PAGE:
‘Barefoot Science’ Insoles

If I was to invent an insole, maybe one with some fancy ‘bells and whistles‘ and then simply made the claim that it strengthens the muscles of the foot, would you believe me? What if I added the word ‘barefoot’ to the products name to make it sound impressive? Would you believe me then? Of course you wouldn’t as you are not that stupid!

That is exactly what a company has done: Barefoot Science, have made an insole that they claim strengthens the muscles of the foot, yet have produced not one shred of evidence to back up the claim. Why does anyone believe them, just because they say its true? The strengthening claim has been widely promoted on their website, on the “As Seen on TV” infomercials, in the marketing for the insole and even in a tweet from them:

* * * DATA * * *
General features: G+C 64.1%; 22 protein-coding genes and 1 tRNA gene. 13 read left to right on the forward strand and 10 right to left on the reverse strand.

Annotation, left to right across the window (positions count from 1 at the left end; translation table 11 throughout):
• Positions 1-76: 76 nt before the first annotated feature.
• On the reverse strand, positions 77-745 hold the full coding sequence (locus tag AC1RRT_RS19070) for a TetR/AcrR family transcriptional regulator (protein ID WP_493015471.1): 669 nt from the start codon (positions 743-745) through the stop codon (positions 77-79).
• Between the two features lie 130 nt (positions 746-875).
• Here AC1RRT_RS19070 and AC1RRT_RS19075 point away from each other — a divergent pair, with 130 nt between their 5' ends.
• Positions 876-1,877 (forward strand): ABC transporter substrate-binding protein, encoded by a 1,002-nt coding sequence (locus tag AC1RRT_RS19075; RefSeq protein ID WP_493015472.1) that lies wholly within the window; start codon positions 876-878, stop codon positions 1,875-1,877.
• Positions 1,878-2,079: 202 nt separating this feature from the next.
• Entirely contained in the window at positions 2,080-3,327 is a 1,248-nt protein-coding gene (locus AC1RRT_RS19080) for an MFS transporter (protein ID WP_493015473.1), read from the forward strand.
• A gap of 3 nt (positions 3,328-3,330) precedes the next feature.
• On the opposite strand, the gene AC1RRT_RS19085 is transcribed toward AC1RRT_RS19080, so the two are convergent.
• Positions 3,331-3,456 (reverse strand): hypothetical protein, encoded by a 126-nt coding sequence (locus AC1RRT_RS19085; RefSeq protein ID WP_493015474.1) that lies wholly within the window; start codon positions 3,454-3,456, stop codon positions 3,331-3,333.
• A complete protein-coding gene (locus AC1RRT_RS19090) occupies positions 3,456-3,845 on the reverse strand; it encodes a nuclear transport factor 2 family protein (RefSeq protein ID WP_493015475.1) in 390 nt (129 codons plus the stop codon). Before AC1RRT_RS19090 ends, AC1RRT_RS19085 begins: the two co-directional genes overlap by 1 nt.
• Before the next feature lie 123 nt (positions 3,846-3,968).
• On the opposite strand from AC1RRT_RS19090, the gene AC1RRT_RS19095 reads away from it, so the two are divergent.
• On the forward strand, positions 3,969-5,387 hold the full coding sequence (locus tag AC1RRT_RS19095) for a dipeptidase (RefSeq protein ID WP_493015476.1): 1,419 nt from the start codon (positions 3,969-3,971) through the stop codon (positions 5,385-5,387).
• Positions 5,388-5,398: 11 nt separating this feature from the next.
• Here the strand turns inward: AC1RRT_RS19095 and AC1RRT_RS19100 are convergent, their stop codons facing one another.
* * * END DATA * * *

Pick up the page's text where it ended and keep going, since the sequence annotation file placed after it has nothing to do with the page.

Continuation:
If it was a “fact”, then where is the data that says they do, preferably from an independent source? I have searched their website and can find nothing that backs it up, except testimonials and a claim from a ‘Dr’ that it does (which should be red flags). I have no idea if they really do strengthen the small muscles of the foot or not, but if that claim is made, I would expect to see some data. The onus is on those making the claims to produce the data. Most countries have laws against making these sorts of claims in advertising. The Federal Trade Commission in the USA and regulatory authorities in other countries have taken to task many companies for doing exactly this (eg the recent Skechers $40 million settlement with the FTC for making health claims associated with their product that was not supported by any data; and not to mention the potential for class action suits such as the one Vibram are facing).